from J.A. Baker’s The Peregrine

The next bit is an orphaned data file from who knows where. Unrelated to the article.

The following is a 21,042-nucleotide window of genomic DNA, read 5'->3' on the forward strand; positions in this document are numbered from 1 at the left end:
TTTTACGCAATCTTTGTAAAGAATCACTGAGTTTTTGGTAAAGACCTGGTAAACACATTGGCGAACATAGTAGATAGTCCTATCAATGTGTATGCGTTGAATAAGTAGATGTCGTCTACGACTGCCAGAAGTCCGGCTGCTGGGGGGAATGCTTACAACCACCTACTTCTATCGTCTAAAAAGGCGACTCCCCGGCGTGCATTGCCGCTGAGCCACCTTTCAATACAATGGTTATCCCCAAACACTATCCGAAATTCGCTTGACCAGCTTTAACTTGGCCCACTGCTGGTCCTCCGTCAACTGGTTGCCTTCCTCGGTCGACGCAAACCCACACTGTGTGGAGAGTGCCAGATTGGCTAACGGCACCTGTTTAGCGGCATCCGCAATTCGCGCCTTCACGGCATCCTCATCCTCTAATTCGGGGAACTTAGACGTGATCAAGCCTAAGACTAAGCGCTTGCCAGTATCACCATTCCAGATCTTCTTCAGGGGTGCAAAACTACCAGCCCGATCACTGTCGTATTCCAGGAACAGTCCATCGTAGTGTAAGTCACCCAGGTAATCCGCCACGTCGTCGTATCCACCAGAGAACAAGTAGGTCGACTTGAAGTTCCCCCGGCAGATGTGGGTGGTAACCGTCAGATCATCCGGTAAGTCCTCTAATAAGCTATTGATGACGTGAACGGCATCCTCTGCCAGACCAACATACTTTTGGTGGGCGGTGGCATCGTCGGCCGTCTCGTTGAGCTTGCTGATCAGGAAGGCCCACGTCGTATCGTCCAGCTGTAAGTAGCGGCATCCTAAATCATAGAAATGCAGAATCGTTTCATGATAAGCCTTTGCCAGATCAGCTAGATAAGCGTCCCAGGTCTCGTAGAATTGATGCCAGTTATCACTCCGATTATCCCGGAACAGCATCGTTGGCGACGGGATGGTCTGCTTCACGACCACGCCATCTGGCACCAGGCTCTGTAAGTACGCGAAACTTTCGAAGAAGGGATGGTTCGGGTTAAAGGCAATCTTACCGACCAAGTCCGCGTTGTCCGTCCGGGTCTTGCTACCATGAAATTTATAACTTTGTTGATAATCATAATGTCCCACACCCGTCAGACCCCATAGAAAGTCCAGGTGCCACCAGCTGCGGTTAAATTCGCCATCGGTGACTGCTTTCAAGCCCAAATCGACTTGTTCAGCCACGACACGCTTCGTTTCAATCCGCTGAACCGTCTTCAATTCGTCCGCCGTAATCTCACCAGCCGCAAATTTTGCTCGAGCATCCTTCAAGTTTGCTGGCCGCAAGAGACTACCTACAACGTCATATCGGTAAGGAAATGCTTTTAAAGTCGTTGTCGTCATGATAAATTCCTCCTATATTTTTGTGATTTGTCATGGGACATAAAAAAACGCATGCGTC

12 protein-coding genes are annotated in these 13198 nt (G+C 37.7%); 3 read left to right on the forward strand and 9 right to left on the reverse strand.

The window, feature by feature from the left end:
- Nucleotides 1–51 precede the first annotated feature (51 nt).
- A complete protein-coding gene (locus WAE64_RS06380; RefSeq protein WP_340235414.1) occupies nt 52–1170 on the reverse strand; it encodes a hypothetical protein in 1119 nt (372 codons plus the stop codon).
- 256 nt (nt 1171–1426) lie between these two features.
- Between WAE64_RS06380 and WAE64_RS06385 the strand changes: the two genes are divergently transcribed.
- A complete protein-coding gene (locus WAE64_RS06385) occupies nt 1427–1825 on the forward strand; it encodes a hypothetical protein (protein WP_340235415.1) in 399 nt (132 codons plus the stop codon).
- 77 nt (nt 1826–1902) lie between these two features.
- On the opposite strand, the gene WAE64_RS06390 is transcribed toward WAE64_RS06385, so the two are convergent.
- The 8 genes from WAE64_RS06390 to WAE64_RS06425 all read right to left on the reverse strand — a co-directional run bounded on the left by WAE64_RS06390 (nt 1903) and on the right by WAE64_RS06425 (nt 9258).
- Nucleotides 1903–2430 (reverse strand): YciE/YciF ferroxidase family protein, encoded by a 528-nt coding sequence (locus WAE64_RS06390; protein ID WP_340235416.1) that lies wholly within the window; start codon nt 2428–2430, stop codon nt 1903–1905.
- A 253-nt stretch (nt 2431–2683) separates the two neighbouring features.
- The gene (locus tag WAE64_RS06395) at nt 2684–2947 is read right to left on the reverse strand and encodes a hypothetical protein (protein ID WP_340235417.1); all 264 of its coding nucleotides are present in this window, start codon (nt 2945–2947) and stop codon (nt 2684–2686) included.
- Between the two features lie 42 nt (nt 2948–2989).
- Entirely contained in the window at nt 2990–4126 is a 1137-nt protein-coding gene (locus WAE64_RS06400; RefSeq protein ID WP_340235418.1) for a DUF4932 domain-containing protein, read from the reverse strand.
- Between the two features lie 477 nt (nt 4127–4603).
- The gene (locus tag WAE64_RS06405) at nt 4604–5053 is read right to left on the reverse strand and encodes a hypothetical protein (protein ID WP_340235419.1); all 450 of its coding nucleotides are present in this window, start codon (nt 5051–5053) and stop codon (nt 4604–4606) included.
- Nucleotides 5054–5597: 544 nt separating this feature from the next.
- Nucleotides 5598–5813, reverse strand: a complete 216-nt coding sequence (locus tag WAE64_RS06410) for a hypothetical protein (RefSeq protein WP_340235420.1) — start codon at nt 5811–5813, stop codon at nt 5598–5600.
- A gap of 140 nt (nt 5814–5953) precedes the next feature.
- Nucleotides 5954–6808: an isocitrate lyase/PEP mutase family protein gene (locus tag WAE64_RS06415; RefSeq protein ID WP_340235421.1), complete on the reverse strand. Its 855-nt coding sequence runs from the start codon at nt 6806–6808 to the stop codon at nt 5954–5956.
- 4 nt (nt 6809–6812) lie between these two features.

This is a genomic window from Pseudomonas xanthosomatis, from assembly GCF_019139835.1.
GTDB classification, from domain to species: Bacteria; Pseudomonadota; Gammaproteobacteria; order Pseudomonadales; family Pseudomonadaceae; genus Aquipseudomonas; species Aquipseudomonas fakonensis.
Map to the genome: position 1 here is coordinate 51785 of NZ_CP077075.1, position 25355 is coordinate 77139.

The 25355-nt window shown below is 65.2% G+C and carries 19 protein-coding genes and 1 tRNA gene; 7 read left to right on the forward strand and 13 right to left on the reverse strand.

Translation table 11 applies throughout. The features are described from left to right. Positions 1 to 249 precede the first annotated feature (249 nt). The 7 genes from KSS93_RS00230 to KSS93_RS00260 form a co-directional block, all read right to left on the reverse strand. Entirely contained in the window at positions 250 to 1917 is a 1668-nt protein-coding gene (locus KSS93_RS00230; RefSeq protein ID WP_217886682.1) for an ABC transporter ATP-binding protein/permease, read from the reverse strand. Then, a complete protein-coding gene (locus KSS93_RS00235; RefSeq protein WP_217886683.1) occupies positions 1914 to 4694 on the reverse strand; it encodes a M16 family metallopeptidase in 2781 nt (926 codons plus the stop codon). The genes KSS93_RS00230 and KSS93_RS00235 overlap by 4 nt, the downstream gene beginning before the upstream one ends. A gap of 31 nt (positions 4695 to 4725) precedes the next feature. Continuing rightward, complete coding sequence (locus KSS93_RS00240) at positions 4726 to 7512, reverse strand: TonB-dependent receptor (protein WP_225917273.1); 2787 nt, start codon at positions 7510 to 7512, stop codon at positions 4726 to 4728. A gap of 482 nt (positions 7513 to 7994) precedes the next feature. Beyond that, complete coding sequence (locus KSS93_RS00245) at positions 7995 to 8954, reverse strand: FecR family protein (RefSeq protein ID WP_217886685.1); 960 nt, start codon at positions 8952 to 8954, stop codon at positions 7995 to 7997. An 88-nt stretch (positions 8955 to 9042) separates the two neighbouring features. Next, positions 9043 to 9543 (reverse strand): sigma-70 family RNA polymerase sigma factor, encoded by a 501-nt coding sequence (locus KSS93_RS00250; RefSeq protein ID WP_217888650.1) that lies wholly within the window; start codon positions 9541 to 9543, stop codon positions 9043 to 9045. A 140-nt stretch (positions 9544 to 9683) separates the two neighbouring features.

“Like the seafarer, the peregrine lives in a pouring-away world of no attachment, a world of wakes and tilting, of sinking planes of land and water. We who are anchored cannot envisage this freedom of the eye. The peregrine sees and remembers patterns we do not know exist: the neat squares of orchard and woodland, the endlessly varying quadrilateral shapes of fields. He finds his way across the land by a succession of remembered symmetries.”

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